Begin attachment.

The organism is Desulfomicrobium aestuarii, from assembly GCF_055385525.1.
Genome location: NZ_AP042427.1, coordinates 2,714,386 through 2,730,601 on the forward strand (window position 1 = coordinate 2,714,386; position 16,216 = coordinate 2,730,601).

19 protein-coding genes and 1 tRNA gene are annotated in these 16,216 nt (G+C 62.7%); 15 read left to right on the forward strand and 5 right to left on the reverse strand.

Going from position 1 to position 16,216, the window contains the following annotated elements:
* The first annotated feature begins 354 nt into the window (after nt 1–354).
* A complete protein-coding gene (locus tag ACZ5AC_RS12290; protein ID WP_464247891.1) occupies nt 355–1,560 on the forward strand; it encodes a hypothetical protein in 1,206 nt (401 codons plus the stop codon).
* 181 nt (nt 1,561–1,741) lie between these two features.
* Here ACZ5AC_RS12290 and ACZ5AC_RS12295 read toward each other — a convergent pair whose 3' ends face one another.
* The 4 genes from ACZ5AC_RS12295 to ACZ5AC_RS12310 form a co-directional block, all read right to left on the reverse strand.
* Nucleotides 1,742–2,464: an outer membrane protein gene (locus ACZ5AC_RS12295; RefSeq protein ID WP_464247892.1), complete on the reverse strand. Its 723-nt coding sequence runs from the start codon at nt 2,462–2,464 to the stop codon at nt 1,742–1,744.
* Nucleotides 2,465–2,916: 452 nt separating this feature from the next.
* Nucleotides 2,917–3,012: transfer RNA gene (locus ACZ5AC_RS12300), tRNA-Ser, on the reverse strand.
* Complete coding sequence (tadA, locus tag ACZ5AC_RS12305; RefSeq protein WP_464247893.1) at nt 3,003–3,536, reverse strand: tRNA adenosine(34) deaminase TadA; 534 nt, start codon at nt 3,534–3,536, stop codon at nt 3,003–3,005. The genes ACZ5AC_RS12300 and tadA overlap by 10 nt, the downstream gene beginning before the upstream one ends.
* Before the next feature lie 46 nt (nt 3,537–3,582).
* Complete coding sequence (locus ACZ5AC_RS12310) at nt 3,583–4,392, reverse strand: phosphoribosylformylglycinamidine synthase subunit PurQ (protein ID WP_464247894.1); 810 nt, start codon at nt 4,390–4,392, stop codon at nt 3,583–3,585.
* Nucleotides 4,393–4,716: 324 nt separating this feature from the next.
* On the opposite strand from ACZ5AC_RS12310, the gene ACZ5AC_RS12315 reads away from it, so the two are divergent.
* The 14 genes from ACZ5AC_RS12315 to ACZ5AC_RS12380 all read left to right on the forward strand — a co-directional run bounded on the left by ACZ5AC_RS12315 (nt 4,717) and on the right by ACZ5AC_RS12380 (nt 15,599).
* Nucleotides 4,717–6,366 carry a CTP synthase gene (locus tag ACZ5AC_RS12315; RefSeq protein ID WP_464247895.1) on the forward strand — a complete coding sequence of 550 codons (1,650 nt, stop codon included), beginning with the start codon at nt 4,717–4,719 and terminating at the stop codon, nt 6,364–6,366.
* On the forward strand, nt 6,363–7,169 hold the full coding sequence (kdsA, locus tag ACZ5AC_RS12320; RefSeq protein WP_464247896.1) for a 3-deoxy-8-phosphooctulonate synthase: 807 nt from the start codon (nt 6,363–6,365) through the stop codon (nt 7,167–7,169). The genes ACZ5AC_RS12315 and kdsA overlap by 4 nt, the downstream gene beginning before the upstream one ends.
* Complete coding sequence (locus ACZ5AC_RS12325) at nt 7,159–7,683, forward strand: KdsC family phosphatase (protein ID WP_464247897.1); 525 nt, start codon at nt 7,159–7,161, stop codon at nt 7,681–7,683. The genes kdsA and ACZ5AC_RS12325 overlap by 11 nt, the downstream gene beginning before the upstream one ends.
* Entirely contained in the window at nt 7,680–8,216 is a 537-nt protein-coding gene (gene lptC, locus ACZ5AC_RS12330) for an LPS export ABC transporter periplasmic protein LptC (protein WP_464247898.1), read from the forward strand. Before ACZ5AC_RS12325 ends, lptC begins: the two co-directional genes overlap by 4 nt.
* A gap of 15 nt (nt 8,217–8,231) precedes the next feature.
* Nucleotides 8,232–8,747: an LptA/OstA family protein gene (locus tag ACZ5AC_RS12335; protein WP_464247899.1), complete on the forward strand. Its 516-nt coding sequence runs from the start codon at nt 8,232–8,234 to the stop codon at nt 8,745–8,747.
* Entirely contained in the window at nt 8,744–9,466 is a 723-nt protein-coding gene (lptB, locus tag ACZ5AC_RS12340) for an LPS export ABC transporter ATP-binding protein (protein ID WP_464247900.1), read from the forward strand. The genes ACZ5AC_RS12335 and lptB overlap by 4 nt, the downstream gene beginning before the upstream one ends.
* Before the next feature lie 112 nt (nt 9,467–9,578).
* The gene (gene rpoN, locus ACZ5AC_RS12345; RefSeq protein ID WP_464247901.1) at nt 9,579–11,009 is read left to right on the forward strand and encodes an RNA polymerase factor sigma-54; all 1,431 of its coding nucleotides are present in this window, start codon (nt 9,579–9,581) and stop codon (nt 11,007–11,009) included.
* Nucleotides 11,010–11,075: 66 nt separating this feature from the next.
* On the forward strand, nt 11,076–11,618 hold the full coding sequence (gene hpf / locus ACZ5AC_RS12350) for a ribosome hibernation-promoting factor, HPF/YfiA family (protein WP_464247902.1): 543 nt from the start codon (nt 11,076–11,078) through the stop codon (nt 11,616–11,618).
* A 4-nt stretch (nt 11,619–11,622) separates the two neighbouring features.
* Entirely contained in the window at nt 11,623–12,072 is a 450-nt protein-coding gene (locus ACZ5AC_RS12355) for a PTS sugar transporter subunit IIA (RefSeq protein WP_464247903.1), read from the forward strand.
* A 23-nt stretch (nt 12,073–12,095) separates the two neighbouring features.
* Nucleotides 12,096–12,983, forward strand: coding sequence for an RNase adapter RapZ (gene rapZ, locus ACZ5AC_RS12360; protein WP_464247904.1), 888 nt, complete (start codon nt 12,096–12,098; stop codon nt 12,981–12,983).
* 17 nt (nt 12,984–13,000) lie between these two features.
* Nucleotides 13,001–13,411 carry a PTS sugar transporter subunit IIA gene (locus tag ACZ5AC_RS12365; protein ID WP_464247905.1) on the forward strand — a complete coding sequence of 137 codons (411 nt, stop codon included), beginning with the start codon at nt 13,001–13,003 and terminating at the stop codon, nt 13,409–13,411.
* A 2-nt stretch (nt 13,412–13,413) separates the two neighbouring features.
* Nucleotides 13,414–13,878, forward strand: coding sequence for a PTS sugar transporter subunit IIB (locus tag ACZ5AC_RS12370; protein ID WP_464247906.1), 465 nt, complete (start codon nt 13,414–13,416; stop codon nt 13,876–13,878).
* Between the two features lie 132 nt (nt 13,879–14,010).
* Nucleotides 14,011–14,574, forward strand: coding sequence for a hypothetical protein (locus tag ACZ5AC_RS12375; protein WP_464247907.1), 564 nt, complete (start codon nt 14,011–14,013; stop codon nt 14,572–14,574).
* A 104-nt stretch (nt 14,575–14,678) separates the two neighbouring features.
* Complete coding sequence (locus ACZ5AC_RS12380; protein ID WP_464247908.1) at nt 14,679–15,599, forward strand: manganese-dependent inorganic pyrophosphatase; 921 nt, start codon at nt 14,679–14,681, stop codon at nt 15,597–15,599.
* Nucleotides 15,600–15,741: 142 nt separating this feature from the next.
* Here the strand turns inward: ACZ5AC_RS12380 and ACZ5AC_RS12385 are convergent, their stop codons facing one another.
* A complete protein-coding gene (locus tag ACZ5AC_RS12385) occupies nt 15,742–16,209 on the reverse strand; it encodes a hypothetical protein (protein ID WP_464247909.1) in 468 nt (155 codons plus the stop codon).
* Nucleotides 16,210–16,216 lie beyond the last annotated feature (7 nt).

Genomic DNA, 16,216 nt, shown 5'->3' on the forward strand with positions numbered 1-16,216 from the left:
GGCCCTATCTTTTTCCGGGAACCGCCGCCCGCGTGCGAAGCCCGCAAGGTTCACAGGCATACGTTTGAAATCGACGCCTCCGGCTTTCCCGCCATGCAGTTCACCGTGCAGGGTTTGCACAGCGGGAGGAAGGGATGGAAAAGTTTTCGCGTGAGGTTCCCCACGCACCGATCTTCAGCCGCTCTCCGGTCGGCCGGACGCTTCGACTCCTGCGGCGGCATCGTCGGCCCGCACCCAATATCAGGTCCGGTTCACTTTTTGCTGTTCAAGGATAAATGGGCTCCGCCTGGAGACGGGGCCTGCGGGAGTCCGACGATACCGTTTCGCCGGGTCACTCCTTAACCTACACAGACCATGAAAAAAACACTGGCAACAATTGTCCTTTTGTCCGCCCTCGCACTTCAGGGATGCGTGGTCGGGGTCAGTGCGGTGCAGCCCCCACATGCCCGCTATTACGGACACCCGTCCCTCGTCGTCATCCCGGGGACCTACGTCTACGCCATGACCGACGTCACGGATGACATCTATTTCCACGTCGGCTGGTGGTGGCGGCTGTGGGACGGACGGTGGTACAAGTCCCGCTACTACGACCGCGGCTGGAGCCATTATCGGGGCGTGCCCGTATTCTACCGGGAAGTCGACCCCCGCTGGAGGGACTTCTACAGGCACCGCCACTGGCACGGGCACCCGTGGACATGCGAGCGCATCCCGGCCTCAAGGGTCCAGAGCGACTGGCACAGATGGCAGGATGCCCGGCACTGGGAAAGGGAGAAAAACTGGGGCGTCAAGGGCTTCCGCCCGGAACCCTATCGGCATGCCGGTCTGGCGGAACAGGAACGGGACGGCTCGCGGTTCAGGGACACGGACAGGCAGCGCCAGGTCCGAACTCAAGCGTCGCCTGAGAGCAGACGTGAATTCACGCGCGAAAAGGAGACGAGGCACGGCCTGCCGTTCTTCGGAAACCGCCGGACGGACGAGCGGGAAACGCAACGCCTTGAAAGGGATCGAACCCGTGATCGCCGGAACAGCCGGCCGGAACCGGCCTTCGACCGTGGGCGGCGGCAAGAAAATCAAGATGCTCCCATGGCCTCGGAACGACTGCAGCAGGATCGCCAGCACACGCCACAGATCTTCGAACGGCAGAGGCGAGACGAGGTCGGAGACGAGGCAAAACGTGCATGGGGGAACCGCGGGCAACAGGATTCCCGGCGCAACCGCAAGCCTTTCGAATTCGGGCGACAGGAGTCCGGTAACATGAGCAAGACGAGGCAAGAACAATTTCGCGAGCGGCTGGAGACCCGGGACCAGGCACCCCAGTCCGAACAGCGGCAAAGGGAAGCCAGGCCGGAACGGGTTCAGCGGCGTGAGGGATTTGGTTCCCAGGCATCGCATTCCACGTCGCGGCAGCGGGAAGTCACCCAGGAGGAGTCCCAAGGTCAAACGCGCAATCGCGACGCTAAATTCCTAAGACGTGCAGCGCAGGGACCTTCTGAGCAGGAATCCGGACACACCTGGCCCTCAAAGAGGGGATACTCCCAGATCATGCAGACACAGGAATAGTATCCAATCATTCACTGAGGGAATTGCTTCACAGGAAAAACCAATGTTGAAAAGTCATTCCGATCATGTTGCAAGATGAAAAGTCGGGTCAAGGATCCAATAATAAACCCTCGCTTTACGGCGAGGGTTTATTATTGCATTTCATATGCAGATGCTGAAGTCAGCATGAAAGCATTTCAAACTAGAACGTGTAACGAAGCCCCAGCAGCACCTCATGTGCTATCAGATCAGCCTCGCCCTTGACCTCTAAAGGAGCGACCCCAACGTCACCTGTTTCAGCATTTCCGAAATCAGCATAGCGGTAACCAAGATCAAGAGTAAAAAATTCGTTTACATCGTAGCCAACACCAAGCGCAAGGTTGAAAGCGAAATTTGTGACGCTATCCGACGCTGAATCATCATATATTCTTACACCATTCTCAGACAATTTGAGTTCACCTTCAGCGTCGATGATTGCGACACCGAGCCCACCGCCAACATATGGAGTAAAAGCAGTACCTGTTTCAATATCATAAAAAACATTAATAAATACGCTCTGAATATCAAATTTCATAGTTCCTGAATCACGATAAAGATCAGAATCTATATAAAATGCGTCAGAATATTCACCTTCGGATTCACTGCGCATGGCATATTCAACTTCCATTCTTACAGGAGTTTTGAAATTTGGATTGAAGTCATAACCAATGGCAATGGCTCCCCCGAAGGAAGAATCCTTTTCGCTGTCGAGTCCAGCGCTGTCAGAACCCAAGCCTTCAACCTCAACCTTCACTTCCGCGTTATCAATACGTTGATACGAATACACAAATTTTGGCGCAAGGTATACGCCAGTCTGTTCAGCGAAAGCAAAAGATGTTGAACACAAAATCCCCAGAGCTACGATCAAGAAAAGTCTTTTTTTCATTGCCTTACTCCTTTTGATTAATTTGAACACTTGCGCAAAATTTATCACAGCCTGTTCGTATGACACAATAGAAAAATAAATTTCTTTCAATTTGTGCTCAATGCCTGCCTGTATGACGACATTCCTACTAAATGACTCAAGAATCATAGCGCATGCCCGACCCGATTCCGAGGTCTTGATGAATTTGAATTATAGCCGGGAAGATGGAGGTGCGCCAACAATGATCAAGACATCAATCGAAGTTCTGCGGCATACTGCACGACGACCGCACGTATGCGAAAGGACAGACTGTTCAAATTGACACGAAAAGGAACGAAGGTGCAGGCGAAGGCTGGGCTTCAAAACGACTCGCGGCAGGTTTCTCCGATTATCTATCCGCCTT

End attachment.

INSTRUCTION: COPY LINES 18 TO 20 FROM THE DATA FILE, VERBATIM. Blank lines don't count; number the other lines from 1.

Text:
* The 14 genes from ACZ5AC_RS12315 to ACZ5AC_RS12380 all read left to right on the forward strand — a co-directional run bounded on the left by ACZ5AC_RS12315 (nt 4,717) and on the right by ACZ5AC_RS12380 (nt 15,599).
* Nucleotides 4,717–6,366 carry a CTP synthase gene (locus tag ACZ5AC_RS12315; RefSeq protein ID WP_464247895.1) on the forward strand — a complete coding sequence of 550 codons (1,650 nt, stop codon included), beginning with the start codon at nt 4,717–4,719 and terminating at the stop codon, nt 6,364–6,366.
* On the forward strand, nt 6,363–7,169 hold the full coding sequence (kdsA, locus tag ACZ5AC_RS12320; RefSeq protein WP_464247896.1) for a 3-deoxy-8-phosphooctulonate synthase: 807 nt from the start codon (nt 6,363–6,365) through the stop codon (nt 7,167–7,169). The genes ACZ5AC_RS12315 and kdsA overlap by 4 nt, the downstream gene beginning before the upstream one ends.